SO YOU HAD MOTIVE AND OPPORTUNITY?
I wasn't trying to write about science with the goal of explaining it, but with the goal of reporting the news. I was working for a newspaper, so I was always looking for what was noteworthy. What was happening? What were the latest developments? What do people need to know? We're talking 20-30 years ago. It was much more of a wide-open field than it is now. Today there are so many more people involved and interested.
Computer science and all of the information technologies have changed the landscape quite a bit.
WAS THERE AN IDENTIFIABLE MOMENT WHEN IT BECAME CLEAR TO YOU THAT YOU WERE GOING TO WRITE THE INFORMATION?
A lot of different things over a long period of time led up to the book. When I was working on my short biography of Isaac Newton, I was immersed in the 17th century but already I was sort of thinking in the modes that produced The Information. Everything that had to do with Newton seemed to be about change. And all of the changes that Newton was confronting and initiating seemed to be about information. Newton, in other words, turned out to be as much about information as physics. I've got two examples for you: one sort of big, one very little. Here's the little one: I was flabbergasted looking through his correspondence. When Newton addressed a letter to the president of the Royal Society, he addressed it to Henry Oldenburg, which he misspelled; rather, he spelled it completely differently than its usually spelled today. And then it said "at or about, in or around, Pall Mall," which is a place in London. It was just a bunch of casual words thrown together. And you realize there are no house numbers, there was no formal system of postal address. That is, of course, completely alien to us because we're so comfortable with the idea of formal addresses. In fact, today the word "address" is a computer term. It's a place where you store a piece of information in memory. Computer scientists borrowed it from the postal system, but the postal system had to invent it too. That's a trivial example that made its way, not so wordily, into my book.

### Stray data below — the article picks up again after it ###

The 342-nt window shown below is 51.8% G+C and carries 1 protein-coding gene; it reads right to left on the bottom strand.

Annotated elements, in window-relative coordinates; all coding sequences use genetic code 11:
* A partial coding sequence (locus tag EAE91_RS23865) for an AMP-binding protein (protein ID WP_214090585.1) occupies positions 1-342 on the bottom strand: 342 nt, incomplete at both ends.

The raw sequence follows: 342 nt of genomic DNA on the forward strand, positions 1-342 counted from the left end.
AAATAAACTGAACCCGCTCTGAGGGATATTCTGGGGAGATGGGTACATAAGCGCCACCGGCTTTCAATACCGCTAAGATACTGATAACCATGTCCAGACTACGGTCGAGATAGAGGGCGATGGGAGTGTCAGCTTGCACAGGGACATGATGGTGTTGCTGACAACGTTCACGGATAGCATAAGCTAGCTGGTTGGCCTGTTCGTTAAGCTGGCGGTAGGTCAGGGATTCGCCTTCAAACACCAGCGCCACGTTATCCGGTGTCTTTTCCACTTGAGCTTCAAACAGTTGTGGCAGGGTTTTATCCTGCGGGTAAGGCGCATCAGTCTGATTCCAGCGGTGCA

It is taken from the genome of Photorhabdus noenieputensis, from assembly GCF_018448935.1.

YOU MENTIONED A MORE SIGNIFICANT INSTANCE.
A bigger example is, I concluded part of Newton's achievement was to take words that used to be vague and fuzzy — like "motion" and "force" — and make them mathematical. He quantified them. Until Newton could do that, until he could find the words, he could not do the math and invent the science. You can see this very vividly in his writing because you can see him struggling in his drafts, trying out different words and trying to explain what they mean. To really understand Newton's thought process, you have to subtract this knowledge from our brains and try to put ourselves back in the place of somebody living in the 1600s who didn't have those words like "force" and "motion." Newton's was a kind of informational way of thinking.